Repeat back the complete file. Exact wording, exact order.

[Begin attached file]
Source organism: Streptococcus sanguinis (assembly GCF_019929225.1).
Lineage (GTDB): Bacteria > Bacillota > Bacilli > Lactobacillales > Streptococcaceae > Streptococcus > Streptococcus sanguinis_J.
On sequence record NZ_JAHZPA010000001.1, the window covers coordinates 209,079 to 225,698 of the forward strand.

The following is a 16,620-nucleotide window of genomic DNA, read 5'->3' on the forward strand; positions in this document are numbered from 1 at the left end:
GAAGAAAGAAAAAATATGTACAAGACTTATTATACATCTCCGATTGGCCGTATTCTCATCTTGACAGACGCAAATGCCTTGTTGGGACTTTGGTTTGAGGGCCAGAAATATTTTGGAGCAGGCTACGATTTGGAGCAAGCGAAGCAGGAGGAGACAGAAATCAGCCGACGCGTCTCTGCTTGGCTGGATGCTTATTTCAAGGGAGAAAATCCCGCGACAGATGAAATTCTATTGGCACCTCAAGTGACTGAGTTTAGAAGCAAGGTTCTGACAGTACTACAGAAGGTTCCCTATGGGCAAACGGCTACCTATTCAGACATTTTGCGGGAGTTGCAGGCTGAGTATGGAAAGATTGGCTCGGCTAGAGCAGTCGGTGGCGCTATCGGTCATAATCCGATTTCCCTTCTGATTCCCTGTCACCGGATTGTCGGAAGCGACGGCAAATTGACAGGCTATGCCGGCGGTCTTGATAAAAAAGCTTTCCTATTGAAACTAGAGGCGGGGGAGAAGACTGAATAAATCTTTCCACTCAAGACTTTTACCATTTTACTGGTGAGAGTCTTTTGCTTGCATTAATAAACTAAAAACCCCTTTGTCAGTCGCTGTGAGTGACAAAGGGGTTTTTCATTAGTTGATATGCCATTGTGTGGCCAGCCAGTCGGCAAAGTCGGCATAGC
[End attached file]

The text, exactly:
Source organism: Streptococcus sanguinis (assembly GCF_019929225.1).
Lineage (GTDB): Bacteria > Bacillota > Bacilli > Lactobacillales > Streptococcaceae > Streptococcus > Streptococcus sanguinis_J.
On sequence record NZ_JAHZPA010000001.1, the window covers coordinates 209,079 to 225,698 of the forward strand.

The following is a 16,620-nucleotide window of genomic DNA, read 5'->3' on the forward strand; positions in this document are numbered from 1 at the left end:
GAAGAAAGAAAAAATATGTACAAGACTTATTATACATCTCCGATTGGCCGTATTCTCATCTTGACAGACGCAAATGCCTTGTTGGGACTTTGGTTTGAGGGCCAGAAATATTTTGGAGCAGGCTACGATTTGGAGCAAGCGAAGCAGGAGGAGACAGAAATCAGCCGACGCGTCTCTGCTTGGCTGGATGCTTATTTCAAGGGAGAAAATCCCGCGACAGATGAAATTCTATTGGCACCTCAAGTGACTGAGTTTAGAAGCAAGGTTCTGACAGTACTACAGAAGGTTCCCTATGGGCAAACGGCTACCTATTCAGACATTTTGCGGGAGTTGCAGGCTGAGTATGGAAAGATTGGCTCGGCTAGAGCAGTCGGTGGCGCTATCGGTCATAATCCGATTTCCCTTCTGATTCCCTGTCACCGGATTGTCGGAAGCGACGGCAAATTGACAGGCTATGCCGGCGGTCTTGATAAAAAAGCTTTCCTATTGAAACTAGAGGCGGGGGAGAAGACTGAATAAATCTTTCCACTCAAGACTTTTACCATTTTACTGGTGAGAGTCTTTTGCTTGCATTAATAAACTAAAAACCCCTTTGTCAGTCGCTGTGAGTGACAAAGGGGTTTTTCATTAGTTGATATGCCATTGTGTGGCCAGCCAGTCGGCAAAGTCGGCATAGC